Yesterday there were more arrests in al Walaja, the village west of Bethlehem which is being enveloped by The Wall, as people protested against the destruction of village land. Once again Dr Mazin Qumsiyeh was arrested by Israeli soldiers (for the third time), as were Sherin Al-Araj and five Israeli anti-occupation activists.
That news is bad enough but those arrested will no doubt survive. The same might not be true of al Badawi, the village’s oldest inhabitant. Al Badawi is a magnificent 5,000 year old olive tree, perhaps the oldest in the world. It stands in The Wall’s path and, according to reports from Palestinian news sources, Israeli bulldozers are edging ever closer. The fear is that this tree along with many others will be destroyed.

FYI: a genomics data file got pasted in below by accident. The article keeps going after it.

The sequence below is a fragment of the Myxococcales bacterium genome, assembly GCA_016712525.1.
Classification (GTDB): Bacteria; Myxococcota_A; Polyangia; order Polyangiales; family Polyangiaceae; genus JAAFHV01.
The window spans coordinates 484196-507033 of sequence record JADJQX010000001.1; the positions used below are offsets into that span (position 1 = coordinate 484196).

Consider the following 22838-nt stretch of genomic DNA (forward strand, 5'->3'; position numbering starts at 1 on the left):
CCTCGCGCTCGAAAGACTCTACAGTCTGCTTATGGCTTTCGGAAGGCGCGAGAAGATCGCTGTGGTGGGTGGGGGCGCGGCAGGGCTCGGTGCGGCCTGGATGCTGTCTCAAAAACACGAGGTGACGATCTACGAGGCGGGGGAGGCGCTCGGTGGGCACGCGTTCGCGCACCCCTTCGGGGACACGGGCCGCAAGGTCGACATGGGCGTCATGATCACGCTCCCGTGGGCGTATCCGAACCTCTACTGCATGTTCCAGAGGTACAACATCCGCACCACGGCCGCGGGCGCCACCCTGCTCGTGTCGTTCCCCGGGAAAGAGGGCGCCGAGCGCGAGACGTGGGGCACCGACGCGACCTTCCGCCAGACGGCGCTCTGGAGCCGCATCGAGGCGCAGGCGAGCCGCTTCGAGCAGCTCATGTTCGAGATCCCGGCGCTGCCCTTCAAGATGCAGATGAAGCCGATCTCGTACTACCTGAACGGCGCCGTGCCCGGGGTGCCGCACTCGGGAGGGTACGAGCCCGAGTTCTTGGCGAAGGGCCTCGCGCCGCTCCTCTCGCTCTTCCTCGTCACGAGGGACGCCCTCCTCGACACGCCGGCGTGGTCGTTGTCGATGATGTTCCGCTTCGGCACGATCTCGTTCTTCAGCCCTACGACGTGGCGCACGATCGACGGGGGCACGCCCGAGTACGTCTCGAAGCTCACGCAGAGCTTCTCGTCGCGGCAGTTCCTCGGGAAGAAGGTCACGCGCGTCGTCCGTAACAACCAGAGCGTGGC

Al Badawi stands on the north-facing slopes of al Walaja which plunge steeply down into Wadi-el- Jundi where The Green Line follows the valley bottom and the Jerusalem to Tel Aviv railway line. On the opposite side of the valley, above the Biblical Zoo, is the site of the original village of al Walaja. In 1948 al Badawi would have been witness, in October of that year, to its conquest by Israeli troops. The inhabitants fled. Some made their way across Wadi-el-Jundi and built al Walaja again. 63 years later al Walaja’s existence is once more under threat. This time one of the world’s finest trees is threatened.